I don't deny the Irish their beliefs. I'll say that from the onset. Nor do I deny the existance of the Sidhe, or nature spirits - the spirits from which the sanitized idea of the 'fairy' came from. That's the thing about many of the pagan ideas though - invading faiths came in and sanitized (or demonised, in some cases a bit of both) the old. In a lot of cases that still happens between one faith and another... but that's a digression and an argument for another time and place, (and as I type this up, Facebook seems to be the place for a raging debate between radical Islamist rhetoric and Christian edicts).

Anyway - the old spirits of the land, and their infatuation with human kind and luring them away... um... yeah-no. Yes, I'm aware there are many traditional folk songs about just such a thing - Thomas the Rhymer being one of them... and even many folk stories about such things occurring... but I can't help but feel that these are a case of the new wanting to make the old seem bad, so... lets first of all demonise the spritual-sexual connection inherent in nature based faiths, and second of all relegate their symbols and icons to something that is somehow... less.

Consider the dryad for example - the spirit of a tree. The energy and living essence of one of the life giving 'children' of the gods. Most consider dryads to be beautiful women who come out of the spirit of the tree to seduce mortal men and keep them for eternity. If such were true... what about all the 'tree hugging hippies' (no that's not meant as a derogatory term at all, it's why it's in quotation marks). Have they all been seduced and captivated by such beautiful creatures, or are they simply feeling the spirit and energies of the trees themselves. That nature spirit that dwells within them?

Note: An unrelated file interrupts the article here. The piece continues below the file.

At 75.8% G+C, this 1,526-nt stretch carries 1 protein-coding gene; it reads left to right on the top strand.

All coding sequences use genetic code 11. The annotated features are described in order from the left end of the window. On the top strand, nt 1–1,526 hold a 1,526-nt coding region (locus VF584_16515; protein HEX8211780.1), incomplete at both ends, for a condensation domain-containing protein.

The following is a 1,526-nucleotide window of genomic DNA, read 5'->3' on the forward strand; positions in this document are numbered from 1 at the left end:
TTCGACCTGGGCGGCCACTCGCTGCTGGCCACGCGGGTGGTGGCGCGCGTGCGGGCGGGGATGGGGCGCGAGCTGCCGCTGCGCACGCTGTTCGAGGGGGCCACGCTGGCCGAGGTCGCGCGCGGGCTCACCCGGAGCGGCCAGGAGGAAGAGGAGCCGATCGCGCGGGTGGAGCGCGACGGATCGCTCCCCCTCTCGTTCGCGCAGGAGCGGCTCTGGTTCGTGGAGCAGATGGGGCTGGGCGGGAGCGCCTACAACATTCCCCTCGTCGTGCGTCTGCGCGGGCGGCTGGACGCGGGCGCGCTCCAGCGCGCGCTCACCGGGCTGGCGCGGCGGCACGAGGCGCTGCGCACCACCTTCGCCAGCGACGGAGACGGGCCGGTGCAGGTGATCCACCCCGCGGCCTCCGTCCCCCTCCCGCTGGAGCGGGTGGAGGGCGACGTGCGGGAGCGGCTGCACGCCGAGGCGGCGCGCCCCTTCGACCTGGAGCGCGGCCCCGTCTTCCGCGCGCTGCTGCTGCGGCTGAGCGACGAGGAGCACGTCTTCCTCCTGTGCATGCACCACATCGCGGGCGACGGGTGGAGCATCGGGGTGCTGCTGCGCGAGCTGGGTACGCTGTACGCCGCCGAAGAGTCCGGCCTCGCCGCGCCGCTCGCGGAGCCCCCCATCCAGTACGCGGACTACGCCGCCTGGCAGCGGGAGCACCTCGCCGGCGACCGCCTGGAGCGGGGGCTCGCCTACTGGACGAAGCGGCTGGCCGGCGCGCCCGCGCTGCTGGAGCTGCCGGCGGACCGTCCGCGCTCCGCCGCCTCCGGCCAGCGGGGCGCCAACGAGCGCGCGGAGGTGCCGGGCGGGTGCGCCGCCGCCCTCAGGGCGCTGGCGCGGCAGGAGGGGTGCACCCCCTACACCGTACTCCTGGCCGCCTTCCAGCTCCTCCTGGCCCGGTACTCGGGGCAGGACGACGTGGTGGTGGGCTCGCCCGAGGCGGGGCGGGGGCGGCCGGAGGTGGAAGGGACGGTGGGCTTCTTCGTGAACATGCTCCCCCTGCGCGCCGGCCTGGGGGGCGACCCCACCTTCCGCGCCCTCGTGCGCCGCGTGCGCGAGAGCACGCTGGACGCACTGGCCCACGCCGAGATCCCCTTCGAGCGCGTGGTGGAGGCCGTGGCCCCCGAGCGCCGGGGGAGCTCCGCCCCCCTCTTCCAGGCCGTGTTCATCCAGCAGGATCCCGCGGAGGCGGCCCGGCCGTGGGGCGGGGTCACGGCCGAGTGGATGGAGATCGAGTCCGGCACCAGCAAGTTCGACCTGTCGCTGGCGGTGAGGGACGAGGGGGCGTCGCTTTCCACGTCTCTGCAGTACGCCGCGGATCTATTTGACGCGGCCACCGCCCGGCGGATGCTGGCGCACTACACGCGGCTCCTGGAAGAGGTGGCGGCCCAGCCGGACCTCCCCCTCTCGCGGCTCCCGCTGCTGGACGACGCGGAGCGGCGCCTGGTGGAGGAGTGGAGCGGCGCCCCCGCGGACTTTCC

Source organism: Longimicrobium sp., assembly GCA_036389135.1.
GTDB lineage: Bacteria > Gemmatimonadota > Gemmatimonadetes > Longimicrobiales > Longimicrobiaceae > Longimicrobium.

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May earth, goddess of all creation,
mother of all that is and will be,
may she give us a great land.

May earth, with her mountains and plains,
her slopes and her peaks, may she open
herself to our needs.

May earth, with her rivers and waters,
may she give us enough to drink.
May she pour herself upon us.


--Hindu hymn to goddess of earth, Atharva Veda



Today, too, clearly articulating needs is the first step toward having them met. yes the expression of such needs is often me with reproach.

My greatest needs are emotional ones - right now at least. The need to feel valued, the need to feel validated and the need to feel needed and loved.

For the most part, those needs are met in that my wonderful guy gives all of these to me, and more... even when I don't express them. But frustrations, both those that I suffer from, and those of others, sometimes even my guy, can from time to time lead me not to feel such things. Lately I've been strugging with feelings of worthlessness.